9li8cG6P_1427307200_d51b70d59c3fbc705620a70913fcc6a5_mcHqmfQU5vWPJRnHKPIKrERNothing screams friendship more than matching sneakers.

f1There must have been a shoe sale.

995a4b3cba24bfd035495377618ab9f9_1427329578_8596I spy quadruplets.

IrKqD2Y6_1427307199_d51b70d59c3fbc705620a70913fcc6a5_MMgw4iCLmMcHrhCZUY3PMYECThe Plastics wore pink on Wednesdays. These girls roll with matching denim jackets.

CkMp2tED_1427307200_d51b70d59c3fbc705620a70913fcc6a5_SGTWpKyEfThere’s a glitch in the Matrix!

EMrOh2cD_1427307201_d51b70d59c3fbc705620a70913fcc6a5_OEVGIeShlUJARACrDlYtTTI found Waldo. Now, I must kill him… There can only be one.

pJOEiatX_1427307201_d51b70d59c3fbc705620a70913fcc6a5_5YK9zv4rGGTMBNorth Face, North Face jackets everywhere.

Although these photos are humorous, many of the post’s commenters criticized South Korea’s fashion sense, despite the country being renowned for its bold street style and runway chic looks.

The top comment read, “Koreans have no individuality. As soon as one thing trends, everyone goes and buys it and throws it out as soon as something else trends. We just care too much about trends and what others think.”

Another commenter wrote, “You can tell just with the Honey Butter Chips craze. People are trend crazy.”

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All images via Nate Pann

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Seoul to Strengthen Education on ‘Comfort Women’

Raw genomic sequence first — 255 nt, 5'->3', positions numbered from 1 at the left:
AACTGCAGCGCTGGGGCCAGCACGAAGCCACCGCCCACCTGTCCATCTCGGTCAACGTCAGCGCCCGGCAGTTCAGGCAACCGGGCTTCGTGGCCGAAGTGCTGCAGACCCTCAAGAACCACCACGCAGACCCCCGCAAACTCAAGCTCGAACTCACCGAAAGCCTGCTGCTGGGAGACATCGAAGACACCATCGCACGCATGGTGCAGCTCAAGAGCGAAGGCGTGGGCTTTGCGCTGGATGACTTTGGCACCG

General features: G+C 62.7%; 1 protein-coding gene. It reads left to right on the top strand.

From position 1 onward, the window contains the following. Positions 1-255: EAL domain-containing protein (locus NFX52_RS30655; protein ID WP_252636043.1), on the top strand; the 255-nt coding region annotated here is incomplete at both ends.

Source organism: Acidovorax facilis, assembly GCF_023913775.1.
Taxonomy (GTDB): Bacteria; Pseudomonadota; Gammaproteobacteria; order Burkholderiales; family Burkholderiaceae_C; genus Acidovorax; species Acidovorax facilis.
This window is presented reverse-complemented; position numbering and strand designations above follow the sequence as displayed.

by REERA YOO | @reeraboo
reera@iamkoream.com

The South Korean government announced on Wednesday that it will make efforts to further educate its elementary school students about Japans’s sexual enslavement of thousands of women during World War II.

According to the Chosun Ilbo, South Korea’s education and gender equality ministries will distribute supplementary textbooks that teach elementary and secondary school students about the victims of Japan’s wartime sex slavery, who are euphemistically referred to as “comfort women.” In addition to these new textbooks, the ministries plan to distribute teaching aids, including videos and PowerPoint files, to 193 education offices and 800 public libraries starting this month.

The announcement follows Japan’s approval of updated textbooks that downplay the country’s wartime aggression and strengthen its claims to the disputed islands in the Sea of Japan.

Existing Korean public school textbooks only briefly mention the victims of wartime sex slavery, sometimes in as little as a single paragraph. According to a survey conducted by a team of school teachers and researchers tasked with penning the supplementary textbooks, about 49 percent of the 152 elementary schoolchildren surveyed said they knew nothing about the subject. Meanwhile, about 24 percent said they were familiar with the topic and only a little over 19 percent said they were knowledgeable.

The supplementary text is expected to be 40 pages long and will be distributed to fifth graders and older after it is approved by the education ministry. All new materials for both teachers and students will then become public to browse or download online.

Although teachers will be encouraged by the government to use the new materials, it is not mandatory for them to discuss the contents of the new textbooks with their students, according to the Korea Herald.

Nam Sang-gu, a Northeast Asian Foundation researcher and one of the writers for the supplementary textbooks, said the new materials not only details the plight of comfort women but also emphasizes the importance of “peacebuilding and overcoming the aftermath of military conflicts.”

“While our goal is to educate our children about what happened and what we should remember so such tragedy does not repeat in the future, we also don’t want them to form a negative sentiment against Japan as a whole,” Nam told the Korea Herald. “In the material we also talk about how there are people in Japan who empathize with the victims and have worked for their rights and compensation.”